How to Get in Your Locked Glove Box Without a Keyby Chris Weis
Glove box doors can become inoperable without warning. Keys can break off in the lock or the tumblers can jam suddenly, obstructing access to glove box contents. To replace a defective lock or retrieve your items, you have to gain access to the glove box. A simple remedy exists to remove the glove box door without endangering the appearance or function of interior components.
Glove Box Door Removal
Remove or displace any under-dash trim panels to gain access to the screws that attach the glove box door hinge to the dashboard. Remove the glove box door hinge attaching screws.
Gently pry the glove box door hinge away from the dashboard. Insert your hand into the glove box with the palm side facing the door and disengage the locking mechanism. Remove the door latch from the top front of the glove box if the locking mechanism can not be disengaged.
Access the screws that attach the latch through the disconnected door hinge and the dashboard. Use a long-shafted screwdriver to reach the screws, if necessary. Hold the door in place while disconnecting the final screw to prevent sudden downward movement.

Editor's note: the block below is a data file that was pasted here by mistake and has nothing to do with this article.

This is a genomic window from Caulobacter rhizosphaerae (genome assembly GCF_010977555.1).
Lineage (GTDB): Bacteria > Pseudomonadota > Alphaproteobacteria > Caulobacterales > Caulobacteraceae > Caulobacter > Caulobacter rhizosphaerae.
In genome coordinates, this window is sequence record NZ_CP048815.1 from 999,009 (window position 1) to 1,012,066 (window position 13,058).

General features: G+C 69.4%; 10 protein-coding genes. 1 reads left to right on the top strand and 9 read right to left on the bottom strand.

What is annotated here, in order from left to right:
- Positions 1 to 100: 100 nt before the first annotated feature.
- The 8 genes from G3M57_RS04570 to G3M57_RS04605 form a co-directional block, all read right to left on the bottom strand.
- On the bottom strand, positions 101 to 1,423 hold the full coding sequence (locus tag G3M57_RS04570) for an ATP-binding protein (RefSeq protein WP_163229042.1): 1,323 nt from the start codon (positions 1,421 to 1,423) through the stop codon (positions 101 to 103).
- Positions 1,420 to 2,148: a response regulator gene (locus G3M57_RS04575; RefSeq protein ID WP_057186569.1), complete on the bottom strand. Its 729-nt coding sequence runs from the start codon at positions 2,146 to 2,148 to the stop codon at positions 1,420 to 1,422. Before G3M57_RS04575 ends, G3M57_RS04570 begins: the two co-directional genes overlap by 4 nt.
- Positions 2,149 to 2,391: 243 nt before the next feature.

Remove the defective lock from the glove box door by removing any spring-clips or attaching screws. Install a new or repaired lock. Hang the glove box door on the latch in the closed position. Replace the hinge screws. Restore under-dash trim panel to original location. Check the door action for complete closure and effortless entry. Adjust the latch or lock position to ensure smooth operation.
- Place a cushion of some kind on the floorboard to prevent discomfort.
Things You'll Need
- Do not use power tools or heavy impact equpiment on the glove box lock because they may damage the fragile or sensitive interior components. Disconnect the car battery cable if you anticipate contact with electrical components.
Chris Weis is a freelance writer with hands-on experience in accident investigation, emergency vehicle operation and maintenance. He began his writing career writing curriculum and lectures in automotive mechanics at New York Technical Institute. Weis has contributed to "Florida" magazine and written procedure and safety guidelines for transportation concerns.